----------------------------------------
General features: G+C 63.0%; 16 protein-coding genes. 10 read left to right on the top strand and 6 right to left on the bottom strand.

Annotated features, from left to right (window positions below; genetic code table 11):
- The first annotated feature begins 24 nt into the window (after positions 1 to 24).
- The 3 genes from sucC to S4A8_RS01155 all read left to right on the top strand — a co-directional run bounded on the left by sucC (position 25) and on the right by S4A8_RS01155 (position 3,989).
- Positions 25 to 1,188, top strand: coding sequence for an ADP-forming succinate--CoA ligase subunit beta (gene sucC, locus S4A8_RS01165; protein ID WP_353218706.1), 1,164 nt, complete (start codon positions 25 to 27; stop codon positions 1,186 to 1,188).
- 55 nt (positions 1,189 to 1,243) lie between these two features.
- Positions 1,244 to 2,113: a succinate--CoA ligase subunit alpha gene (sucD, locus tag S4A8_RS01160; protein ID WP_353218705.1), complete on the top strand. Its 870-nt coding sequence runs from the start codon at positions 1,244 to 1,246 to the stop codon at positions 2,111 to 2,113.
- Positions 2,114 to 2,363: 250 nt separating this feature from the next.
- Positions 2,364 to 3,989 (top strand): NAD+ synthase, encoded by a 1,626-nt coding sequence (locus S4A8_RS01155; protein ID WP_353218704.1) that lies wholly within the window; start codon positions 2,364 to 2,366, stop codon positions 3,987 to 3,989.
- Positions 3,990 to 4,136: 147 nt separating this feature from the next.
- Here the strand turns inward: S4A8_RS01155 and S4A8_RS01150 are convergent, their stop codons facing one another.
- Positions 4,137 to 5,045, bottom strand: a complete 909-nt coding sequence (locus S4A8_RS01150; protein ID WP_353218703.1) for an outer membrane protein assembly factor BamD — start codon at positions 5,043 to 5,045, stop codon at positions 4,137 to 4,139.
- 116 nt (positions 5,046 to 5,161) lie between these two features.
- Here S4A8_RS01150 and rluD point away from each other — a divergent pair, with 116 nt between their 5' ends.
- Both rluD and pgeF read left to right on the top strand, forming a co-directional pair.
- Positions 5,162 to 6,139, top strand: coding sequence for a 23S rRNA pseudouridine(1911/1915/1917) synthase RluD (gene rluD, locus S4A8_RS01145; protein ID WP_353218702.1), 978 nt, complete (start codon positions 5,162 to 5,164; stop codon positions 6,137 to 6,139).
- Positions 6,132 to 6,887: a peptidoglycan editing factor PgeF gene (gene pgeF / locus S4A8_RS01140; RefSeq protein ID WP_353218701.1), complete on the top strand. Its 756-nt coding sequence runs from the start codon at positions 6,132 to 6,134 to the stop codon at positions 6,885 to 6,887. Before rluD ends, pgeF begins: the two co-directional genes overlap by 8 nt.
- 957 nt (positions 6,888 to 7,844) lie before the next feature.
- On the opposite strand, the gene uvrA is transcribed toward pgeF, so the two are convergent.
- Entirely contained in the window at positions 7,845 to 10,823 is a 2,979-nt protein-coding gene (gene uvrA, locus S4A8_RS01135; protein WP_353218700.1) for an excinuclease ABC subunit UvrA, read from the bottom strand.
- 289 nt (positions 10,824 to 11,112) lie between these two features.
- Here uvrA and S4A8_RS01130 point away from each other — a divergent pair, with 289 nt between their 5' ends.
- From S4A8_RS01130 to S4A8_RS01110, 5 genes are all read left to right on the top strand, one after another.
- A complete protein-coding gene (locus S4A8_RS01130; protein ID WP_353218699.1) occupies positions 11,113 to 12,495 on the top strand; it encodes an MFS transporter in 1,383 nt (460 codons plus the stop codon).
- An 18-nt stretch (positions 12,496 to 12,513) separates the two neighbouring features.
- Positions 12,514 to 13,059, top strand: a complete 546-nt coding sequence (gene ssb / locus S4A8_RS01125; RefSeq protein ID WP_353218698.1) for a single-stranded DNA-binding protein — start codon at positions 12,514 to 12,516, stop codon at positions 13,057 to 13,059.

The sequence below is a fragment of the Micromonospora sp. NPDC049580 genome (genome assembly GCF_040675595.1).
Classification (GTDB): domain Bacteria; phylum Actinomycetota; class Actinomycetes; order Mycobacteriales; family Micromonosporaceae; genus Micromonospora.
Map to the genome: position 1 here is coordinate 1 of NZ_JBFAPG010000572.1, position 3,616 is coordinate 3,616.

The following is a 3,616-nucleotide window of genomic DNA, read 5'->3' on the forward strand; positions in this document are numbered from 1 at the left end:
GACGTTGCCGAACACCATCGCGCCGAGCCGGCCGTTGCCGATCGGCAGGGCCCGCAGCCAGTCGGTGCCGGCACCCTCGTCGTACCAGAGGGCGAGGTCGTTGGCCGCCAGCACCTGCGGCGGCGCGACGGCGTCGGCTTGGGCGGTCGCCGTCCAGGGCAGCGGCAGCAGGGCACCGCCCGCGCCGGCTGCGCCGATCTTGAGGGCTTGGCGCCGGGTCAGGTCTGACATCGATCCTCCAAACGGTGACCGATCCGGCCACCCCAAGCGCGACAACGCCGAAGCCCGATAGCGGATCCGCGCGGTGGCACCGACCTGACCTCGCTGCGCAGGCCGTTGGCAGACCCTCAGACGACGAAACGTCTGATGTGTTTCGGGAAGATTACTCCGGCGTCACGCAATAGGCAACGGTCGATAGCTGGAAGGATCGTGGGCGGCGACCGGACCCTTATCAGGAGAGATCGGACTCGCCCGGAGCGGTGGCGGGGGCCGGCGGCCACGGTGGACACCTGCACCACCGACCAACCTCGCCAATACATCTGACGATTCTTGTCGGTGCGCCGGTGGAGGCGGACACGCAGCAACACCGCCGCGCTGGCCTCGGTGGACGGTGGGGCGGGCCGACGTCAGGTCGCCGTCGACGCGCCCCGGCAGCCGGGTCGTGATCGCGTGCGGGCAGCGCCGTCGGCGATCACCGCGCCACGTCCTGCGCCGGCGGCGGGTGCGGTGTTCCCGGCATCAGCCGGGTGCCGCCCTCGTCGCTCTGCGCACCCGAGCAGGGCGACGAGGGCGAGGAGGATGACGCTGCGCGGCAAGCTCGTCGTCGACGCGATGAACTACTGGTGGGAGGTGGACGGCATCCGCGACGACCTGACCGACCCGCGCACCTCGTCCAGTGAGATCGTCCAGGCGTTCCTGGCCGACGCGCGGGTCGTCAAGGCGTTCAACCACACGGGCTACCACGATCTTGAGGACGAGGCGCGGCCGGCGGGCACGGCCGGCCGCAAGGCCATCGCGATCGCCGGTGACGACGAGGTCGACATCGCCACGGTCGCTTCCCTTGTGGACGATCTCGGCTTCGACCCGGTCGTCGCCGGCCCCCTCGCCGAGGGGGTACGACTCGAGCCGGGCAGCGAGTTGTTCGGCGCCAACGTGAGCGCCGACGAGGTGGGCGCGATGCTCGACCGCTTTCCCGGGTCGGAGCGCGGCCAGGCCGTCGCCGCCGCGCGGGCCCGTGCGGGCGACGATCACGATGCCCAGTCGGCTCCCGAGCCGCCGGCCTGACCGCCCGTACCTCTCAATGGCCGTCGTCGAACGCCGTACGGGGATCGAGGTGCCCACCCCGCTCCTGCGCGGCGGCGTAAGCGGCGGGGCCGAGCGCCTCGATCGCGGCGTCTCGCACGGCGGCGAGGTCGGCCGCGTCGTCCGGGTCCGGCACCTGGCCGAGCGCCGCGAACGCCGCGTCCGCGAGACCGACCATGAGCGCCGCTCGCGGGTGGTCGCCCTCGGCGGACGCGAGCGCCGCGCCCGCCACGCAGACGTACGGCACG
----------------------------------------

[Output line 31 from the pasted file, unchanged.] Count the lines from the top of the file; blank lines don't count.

GACGTTGCCGAACACCATCGCGCCGAGCCGGCCGTTGCCGATCGGCAGGGCCCGCAGCCAGTCGGTGCCGGCACCCTCGTCGTACCAGAGGGCGAGGTCGTTGGCCGCCAGCACCTGCGGCGGCGCGACGGCGTCGGCTTGGGCGGTCGCCGTCCAGGGCAGCGGCAGCAGGGCACCGCCCGCGCCGGCTGCGCCGATCTTGAGGGCTTGGCGCCGGGTCAGGTCTGACATCGATCCTCCAAACGGTGACCGATCCGGCCACCCCAAGCGCGACAACGCCGAAGCCCGATAGCGGATCCGCGCGGTGGCACCGACCTGACCTCGCTGCGCAGGCCGTTGGCAGACCCTCAGACGACGAAACGTCTGATGTGTTTCGGGAAGATTACTCCGGCGTCACGCAATAGGCAACGGTCGATAGCTGGAAGGATCGTGGGCGGCGACCGGACCCTTATCAGGAGAGATCGGACTCGCCCGGAGCGGTGGCGGGGGCCGGCGGCCACGGTGGACACCTGCACCACCGACCAACCTCGCCAATACATCTGACGATTCTTGTCGGTGCGCCGGTGGAGGCGGACACGCAGCAACACCGCCGCGCTGGCCTCGGTGGACGGTGGGGCGGGCCGACGTCAGGTCGCCGTCGACGCGCCCCGGCAGCCGGGTCGTGATCGCGTGCGGGCAGCGCCGTCGGCGATCACCGCGCCACGTCCTGCGCCGGCGGCGGGTGCGGTGTTCCCGGCATCAGCCGGGTGCCGCCCTCGTCGCTCTGCGCACCCGAGCAGGGCGACGAGGGCGAGGAGGATGACGCTGCGCGGCAAGCTCGTCGTCGACGCGATGAACTACTGGTGGGAGGTGGACGGCATCCGCGACGACCTGACCGACCCGCGCACCTCGTCCAGTGAGATCGTCCAGGCGTTCCTGGCCGACGCGCGGGTCGTCAAGGCGTTCAACCACACGGGCTACCACGATCTTGAGGACGAGGCGCGGCCGGCGGGCACGGCCGGCCGCAAGGCCATCGCGATCGCCGGTGACGACGAGGTCGACATCGCCACGGTCGCTTCCCTTGTGGACGATCTCGGCTTCGACCCGGTCGTCGCCGGCCCCCTCGCCGAGGGGGTACGACTCGAGCCGGGCAGCGAGTTGTTCGGCGCCAACGTGAGCGCCGACGAGGTGGGCGCGATGCTCGACCGCTTTCCCGGGTCGGAGCGCGGCCAGGCCGTCGCCGCCGCGCGGGCCCGTGCGGGCGACGATCACGATGCCCAGTCGGCTCCCGAGCCGCCGGCCTGACCGCCCGTACCTCTCAATGGCCGTCGTCGAACGCCGTACGGGGATCGAGGTGCCCACCCCGCTCCTGCGCGGCGGCGTAAGCGGCGGGGCCGAGCGCCTCGATCGCGGCGTCTCGCACGGCGGCGAGGTCGGCCGCGTCGTCCGGGTCCGGCACCTGGCCGAGCGCCGCGAACGCCGCGTCCGCGAGACCGACCATGAGCGCCGCTCGCGGGTGGTCGCCCTCGGCGGACGCGAGCGCCGCGCCCGCCACGCAGACGTACGGCACG